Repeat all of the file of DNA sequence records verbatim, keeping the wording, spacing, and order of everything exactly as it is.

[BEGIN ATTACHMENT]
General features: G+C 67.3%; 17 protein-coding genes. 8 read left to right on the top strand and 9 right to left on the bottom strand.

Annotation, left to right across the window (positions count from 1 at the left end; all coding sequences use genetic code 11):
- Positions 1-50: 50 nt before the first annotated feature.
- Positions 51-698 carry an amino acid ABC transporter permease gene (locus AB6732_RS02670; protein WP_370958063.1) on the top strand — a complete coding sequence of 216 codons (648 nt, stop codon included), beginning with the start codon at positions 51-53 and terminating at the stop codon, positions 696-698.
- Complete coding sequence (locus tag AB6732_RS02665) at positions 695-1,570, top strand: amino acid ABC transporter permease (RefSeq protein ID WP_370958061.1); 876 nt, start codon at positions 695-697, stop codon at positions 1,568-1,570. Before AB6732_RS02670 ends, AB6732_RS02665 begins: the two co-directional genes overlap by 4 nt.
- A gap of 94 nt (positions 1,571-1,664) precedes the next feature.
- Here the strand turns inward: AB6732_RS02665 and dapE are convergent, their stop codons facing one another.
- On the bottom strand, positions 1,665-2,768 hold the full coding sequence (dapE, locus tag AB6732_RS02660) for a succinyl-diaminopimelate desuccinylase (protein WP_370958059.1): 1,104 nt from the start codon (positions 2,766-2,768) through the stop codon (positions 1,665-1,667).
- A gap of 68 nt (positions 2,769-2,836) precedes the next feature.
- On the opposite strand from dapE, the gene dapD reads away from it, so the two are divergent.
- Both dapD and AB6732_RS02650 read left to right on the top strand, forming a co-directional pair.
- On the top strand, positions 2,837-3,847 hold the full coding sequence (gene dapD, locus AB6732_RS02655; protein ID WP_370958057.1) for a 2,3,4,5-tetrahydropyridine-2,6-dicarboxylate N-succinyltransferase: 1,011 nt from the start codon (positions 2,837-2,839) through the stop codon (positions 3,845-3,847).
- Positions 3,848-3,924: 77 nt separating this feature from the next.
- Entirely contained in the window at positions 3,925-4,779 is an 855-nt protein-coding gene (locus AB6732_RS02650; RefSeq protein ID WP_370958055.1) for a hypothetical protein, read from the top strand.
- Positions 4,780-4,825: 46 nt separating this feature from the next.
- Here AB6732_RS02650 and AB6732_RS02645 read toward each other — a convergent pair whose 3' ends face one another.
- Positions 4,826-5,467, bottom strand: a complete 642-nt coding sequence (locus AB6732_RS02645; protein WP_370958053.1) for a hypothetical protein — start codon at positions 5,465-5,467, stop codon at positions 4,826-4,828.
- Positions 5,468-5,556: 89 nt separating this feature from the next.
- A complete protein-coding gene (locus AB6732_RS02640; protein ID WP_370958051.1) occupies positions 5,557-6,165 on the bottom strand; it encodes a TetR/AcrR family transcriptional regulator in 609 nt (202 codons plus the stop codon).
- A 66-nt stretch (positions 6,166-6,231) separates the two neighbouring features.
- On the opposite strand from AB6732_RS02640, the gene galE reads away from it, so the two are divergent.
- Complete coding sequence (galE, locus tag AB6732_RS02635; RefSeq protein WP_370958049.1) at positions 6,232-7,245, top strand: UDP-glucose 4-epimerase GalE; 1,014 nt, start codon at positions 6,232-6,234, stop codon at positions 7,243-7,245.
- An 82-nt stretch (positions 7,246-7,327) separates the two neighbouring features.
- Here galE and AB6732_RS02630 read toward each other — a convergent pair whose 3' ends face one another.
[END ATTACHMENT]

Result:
General features: G+C 67.3%; 17 protein-coding genes. 8 read left to right on the top strand and 9 right to left on the bottom strand.

Annotation, left to right across the window (positions count from 1 at the left end; all coding sequences use genetic code 11):
- Positions 1-50: 50 nt before the first annotated feature.
- Positions 51-698 carry an amino acid ABC transporter permease gene (locus AB6732_RS02670; protein WP_370958063.1) on the top strand — a complete coding sequence of 216 codons (648 nt, stop codon included), beginning with the start codon at positions 51-53 and terminating at the stop codon, positions 696-698.
- Complete coding sequence (locus tag AB6732_RS02665) at positions 695-1,570, top strand: amino acid ABC transporter permease (RefSeq protein ID WP_370958061.1); 876 nt, start codon at positions 695-697, stop codon at positions 1,568-1,570. Before AB6732_RS02670 ends, AB6732_RS02665 begins: the two co-directional genes overlap by 4 nt.
- A gap of 94 nt (positions 1,571-1,664) precedes the next feature.
- Here the strand turns inward: AB6732_RS02665 and dapE are convergent, their stop codons facing one another.
- On the bottom strand, positions 1,665-2,768 hold the full coding sequence (dapE, locus tag AB6732_RS02660) for a succinyl-diaminopimelate desuccinylase (protein WP_370958059.1): 1,104 nt from the start codon (positions 2,766-2,768) through the stop codon (positions 1,665-1,667).
- A gap of 68 nt (positions 2,769-2,836) precedes the next feature.
- On the opposite strand from dapE, the gene dapD reads away from it, so the two are divergent.
- Both dapD and AB6732_RS02650 read left to right on the top strand, forming a co-directional pair.
- On the top strand, positions 2,837-3,847 hold the full coding sequence (gene dapD, locus AB6732_RS02655; protein ID WP_370958057.1) for a 2,3,4,5-tetrahydropyridine-2,6-dicarboxylate N-succinyltransferase: 1,011 nt from the start codon (positions 2,837-2,839) through the stop codon (positions 3,845-3,847).
- Positions 3,848-3,924: 77 nt separating this feature from the next.
- Entirely contained in the window at positions 3,925-4,779 is an 855-nt protein-coding gene (locus AB6732_RS02650; RefSeq protein ID WP_370958055.1) for a hypothetical protein, read from the top strand.
- Positions 4,780-4,825: 46 nt separating this feature from the next.
- Here AB6732_RS02650 and AB6732_RS02645 read toward each other — a convergent pair whose 3' ends face one another.
- Positions 4,826-5,467, bottom strand: a complete 642-nt coding sequence (locus AB6732_RS02645; protein WP_370958053.1) for a hypothetical protein — start codon at positions 5,465-5,467, stop codon at positions 4,826-4,828.
- Positions 5,468-5,556: 89 nt separating this feature from the next.
- A complete protein-coding gene (locus AB6732_RS02640; protein ID WP_370958051.1) occupies positions 5,557-6,165 on the bottom strand; it encodes a TetR/AcrR family transcriptional regulator in 609 nt (202 codons plus the stop codon).
- A 66-nt stretch (positions 6,166-6,231) separates the two neighbouring features.
- On the opposite strand from AB6732_RS02640, the gene galE reads away from it, so the two are divergent.
- Complete coding sequence (galE, locus tag AB6732_RS02635; RefSeq protein WP_370958049.1) at positions 6,232-7,245, top strand: UDP-glucose 4-epimerase GalE; 1,014 nt, start codon at positions 6,232-6,234, stop codon at positions 7,243-7,245.
- An 82-nt stretch (positions 7,246-7,327) separates the two neighbouring features.
- Here galE and AB6732_RS02630 read toward each other — a convergent pair whose 3' ends face one another.